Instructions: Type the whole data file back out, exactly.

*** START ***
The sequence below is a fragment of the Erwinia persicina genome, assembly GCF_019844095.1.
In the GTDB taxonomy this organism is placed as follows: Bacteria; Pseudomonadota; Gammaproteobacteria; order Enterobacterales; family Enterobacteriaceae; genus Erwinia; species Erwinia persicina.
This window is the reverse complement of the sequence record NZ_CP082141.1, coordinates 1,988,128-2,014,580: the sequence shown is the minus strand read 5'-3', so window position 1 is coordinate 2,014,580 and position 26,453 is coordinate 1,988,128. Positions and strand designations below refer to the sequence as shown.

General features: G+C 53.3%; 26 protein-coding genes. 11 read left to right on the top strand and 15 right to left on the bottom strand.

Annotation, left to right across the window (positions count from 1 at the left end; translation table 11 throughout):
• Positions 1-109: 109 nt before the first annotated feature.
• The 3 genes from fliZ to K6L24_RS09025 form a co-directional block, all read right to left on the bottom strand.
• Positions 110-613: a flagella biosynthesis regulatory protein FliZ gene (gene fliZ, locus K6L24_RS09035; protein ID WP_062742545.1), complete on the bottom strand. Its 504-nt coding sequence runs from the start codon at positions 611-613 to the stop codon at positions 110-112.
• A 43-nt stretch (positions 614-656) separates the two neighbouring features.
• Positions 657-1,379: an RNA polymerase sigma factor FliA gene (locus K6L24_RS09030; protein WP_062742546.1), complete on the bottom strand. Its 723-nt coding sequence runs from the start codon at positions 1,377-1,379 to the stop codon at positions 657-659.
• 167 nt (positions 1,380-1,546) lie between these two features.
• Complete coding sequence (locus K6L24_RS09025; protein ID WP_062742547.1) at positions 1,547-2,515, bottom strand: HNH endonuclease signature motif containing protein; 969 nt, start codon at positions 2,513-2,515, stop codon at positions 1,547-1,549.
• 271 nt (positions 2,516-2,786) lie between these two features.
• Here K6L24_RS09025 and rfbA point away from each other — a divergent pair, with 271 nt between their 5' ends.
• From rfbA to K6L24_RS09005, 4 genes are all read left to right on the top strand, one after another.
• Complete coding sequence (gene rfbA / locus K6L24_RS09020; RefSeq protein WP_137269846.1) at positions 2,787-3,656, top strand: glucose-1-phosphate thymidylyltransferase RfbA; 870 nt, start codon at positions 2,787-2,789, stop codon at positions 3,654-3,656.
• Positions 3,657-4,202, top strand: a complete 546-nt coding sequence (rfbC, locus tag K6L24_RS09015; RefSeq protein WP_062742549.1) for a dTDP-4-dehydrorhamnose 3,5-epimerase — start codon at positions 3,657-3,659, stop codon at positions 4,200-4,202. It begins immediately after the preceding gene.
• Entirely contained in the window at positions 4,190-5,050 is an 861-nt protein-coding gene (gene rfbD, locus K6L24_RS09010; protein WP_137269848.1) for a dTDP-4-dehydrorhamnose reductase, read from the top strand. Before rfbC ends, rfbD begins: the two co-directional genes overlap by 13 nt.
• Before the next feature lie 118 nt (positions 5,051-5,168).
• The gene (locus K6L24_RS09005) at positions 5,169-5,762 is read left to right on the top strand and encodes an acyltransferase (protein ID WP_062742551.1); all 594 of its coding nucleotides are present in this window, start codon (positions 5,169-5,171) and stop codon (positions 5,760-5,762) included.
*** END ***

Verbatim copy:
The sequence below is a fragment of the Erwinia persicina genome, assembly GCF_019844095.1.
In the GTDB taxonomy this organism is placed as follows: Bacteria; Pseudomonadota; Gammaproteobacteria; order Enterobacterales; family Enterobacteriaceae; genus Erwinia; species Erwinia persicina.
This window is the reverse complement of the sequence record NZ_CP082141.1, coordinates 1,988,128-2,014,580: the sequence shown is the minus strand read 5'-3', so window position 1 is coordinate 2,014,580 and position 26,453 is coordinate 1,988,128. Positions and strand designations below refer to the sequence as shown.

General features: G+C 53.3%; 26 protein-coding genes. 11 read left to right on the top strand and 15 right to left on the bottom strand.

Annotation, left to right across the window (positions count from 1 at the left end; translation table 11 throughout):
• Positions 1-109: 109 nt before the first annotated feature.
• The 3 genes from fliZ to K6L24_RS09025 form a co-directional block, all read right to left on the bottom strand.
• Positions 110-613: a flagella biosynthesis regulatory protein FliZ gene (gene fliZ, locus K6L24_RS09035; protein ID WP_062742545.1), complete on the bottom strand. Its 504-nt coding sequence runs from the start codon at positions 611-613 to the stop codon at positions 110-112.
• A 43-nt stretch (positions 614-656) separates the two neighbouring features.
• Positions 657-1,379: an RNA polymerase sigma factor FliA gene (locus K6L24_RS09030; protein WP_062742546.1), complete on the bottom strand. Its 723-nt coding sequence runs from the start codon at positions 1,377-1,379 to the stop codon at positions 657-659.
• 167 nt (positions 1,380-1,546) lie between these two features.
• Complete coding sequence (locus K6L24_RS09025; protein ID WP_062742547.1) at positions 1,547-2,515, bottom strand: HNH endonuclease signature motif containing protein; 969 nt, start codon at positions 2,513-2,515, stop codon at positions 1,547-1,549.
• 271 nt (positions 2,516-2,786) lie between these two features.
• Here K6L24_RS09025 and rfbA point away from each other — a divergent pair, with 271 nt between their 5' ends.
• From rfbA to K6L24_RS09005, 4 genes are all read left to right on the top strand, one after another.
• Complete coding sequence (gene rfbA / locus K6L24_RS09020; RefSeq protein WP_137269846.1) at positions 2,787-3,656, top strand: glucose-1-phosphate thymidylyltransferase RfbA; 870 nt, start codon at positions 2,787-2,789, stop codon at positions 3,654-3,656.
• Positions 3,657-4,202, top strand: a complete 546-nt coding sequence (rfbC, locus tag K6L24_RS09015; RefSeq protein WP_062742549.1) for a dTDP-4-dehydrorhamnose 3,5-epimerase — start codon at positions 3,657-3,659, stop codon at positions 4,200-4,202. It begins immediately after the preceding gene.
• Entirely contained in the window at positions 4,190-5,050 is an 861-nt protein-coding gene (gene rfbD, locus K6L24_RS09010; protein WP_137269848.1) for a dTDP-4-dehydrorhamnose reductase, read from the top strand. Before rfbC ends, rfbD begins: the two co-directional genes overlap by 13 nt.
• Before the next feature lie 118 nt (positions 5,051-5,168).
• The gene (locus K6L24_RS09005) at positions 5,169-5,762 is read left to right on the top strand and encodes an acyltransferase (protein ID WP_062742551.1); all 594 of its coding nucleotides are present in this window, start codon (positions 5,169-5,171) and stop codon (positions 5,760-5,762) included.